Cuban Studies 40

Author: Louis A. Perez, Jr.
Publisher: University of Pittsburgh Press
ISBN: 0822978482
Format: PDF, ePub, Mobi
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Includes essays on: the role of race in the revolution of 1933; the subject of disaster in eighteenth-century Cuban poetry; developments in Cuban historiography over the past fifty years; a profile of the work of historian Jos Vega Suol; and a remembrance of essayist and literary critic Nara Arajo, who also contributed an article on travel in Cuba for this volume.

The Capacity to Share

Author: A. Hickling-Hudson
Publisher: Springer
ISBN: 1137014636
Format: PDF, Mobi
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This discussion of Cuba's international policies in education shows how Cuba shares its educational resources with other countries. The postcolonial critique underlying the book explores Cuba's role in relation to how the disengagement from colonial legacies in education is taking place in many countries.

Farming Cuba

Author: Carey Clouse
Publisher: Chronicle Books
ISBN: 1616893249
Format: PDF
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Following the collapse of the Soviet Union in the early 1990s, Cuba found itself solely responsible for feeding a nation that had grown dependent on imports and trade subsidies. With fuel, fertilizers, and pesticides disappearing overnight, citizens began growing their own organic produce anywhere they could find space— on rooftops, balconies, vacant lots, and even school playgrounds. By 1998 there were more than 8,000 urban farms in Havana producing nearly half of the country's vegetables. What began as a grassroots initiative had, in less than a decade, grown into the largest sustainable agriculture initiative ever undertaken, making Cuba the world leader in urban farming. Featuring a wealth of rarely seen material and intimate portraits of the environment, Farming Cuba details the innovative design strategies and explores the social, political, and environmental factors that helped shape this pioneering urban farming program.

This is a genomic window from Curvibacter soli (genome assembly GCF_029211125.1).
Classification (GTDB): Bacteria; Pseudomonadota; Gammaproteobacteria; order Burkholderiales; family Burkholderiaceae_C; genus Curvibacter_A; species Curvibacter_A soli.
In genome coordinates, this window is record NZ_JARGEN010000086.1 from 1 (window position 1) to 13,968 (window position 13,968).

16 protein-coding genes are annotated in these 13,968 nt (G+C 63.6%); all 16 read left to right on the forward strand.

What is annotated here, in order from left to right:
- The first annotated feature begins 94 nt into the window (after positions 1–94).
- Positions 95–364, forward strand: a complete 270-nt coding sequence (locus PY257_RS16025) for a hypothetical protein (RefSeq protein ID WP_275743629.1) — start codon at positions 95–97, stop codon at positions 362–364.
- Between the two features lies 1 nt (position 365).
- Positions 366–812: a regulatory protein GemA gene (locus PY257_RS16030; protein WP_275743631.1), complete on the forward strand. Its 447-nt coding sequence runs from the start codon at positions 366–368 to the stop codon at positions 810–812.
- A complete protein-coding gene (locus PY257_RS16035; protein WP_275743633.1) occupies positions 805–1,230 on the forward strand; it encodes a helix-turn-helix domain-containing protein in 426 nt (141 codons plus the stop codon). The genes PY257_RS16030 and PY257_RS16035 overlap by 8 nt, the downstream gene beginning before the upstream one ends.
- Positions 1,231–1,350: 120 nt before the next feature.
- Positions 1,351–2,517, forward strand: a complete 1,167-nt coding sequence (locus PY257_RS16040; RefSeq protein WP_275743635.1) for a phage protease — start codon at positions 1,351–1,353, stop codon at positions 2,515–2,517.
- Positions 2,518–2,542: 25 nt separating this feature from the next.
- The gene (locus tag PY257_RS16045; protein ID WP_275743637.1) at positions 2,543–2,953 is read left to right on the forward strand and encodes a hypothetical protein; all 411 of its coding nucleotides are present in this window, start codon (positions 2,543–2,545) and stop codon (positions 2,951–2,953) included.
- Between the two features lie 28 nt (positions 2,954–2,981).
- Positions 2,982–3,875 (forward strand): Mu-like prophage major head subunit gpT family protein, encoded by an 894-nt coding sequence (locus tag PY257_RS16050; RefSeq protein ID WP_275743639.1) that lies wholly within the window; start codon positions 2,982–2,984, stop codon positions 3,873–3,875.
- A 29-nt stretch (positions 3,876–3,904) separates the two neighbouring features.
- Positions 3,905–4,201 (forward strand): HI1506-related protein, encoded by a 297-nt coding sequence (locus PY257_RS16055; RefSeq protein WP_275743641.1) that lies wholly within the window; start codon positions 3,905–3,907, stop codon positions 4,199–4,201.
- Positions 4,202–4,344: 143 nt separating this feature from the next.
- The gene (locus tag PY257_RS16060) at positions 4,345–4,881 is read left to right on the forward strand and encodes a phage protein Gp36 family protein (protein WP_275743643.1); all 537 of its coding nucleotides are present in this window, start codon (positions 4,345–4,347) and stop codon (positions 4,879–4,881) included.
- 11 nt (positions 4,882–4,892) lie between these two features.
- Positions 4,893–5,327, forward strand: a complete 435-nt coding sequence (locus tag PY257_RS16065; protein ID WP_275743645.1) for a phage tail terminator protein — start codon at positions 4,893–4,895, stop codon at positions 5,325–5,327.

Food Globalization and Sustainability

Author: Peter Oosterveer
Publisher: Routledge
ISBN: 1136529624
Format: PDF, ePub, Mobi
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Food is increasingly traded internationally, thereby transforming the organization of food production and consumption globally and influencing most food-related practices. This transition is generating unfamiliar challenges related to sustainability of food provision, the social impacts of international trade and global food governance. Distance in time and space between food producers and consumers is increasing and new concerns are arising. These include the environmental impact of food production and trade, animal welfare, the health and safety of food and the social and economic impact of international food trade. This book provides an overview of the principal conceptual frameworks that have been developed for understanding these changes. It shows how conventional regulation of food provision through sovereign national governments is becoming elusive, as the distinctions between domestic and international, and between public and private spheres, disappear. At the same time multi-national companies and supranational institutions put serious limits to governmental interventions. In this context, other social actors including food retailers and NGOs are shown to take up innovative roles in governing food provision, but their contribution to agro-food sustainability is under continuous scrutiny. The authors apply these themes in several detailed case studies, including organic, fair trade, local food and fish. On the basis of these cases, future developments are explored, with a focus on the respective roles of agricultural producers, retailers and consumers.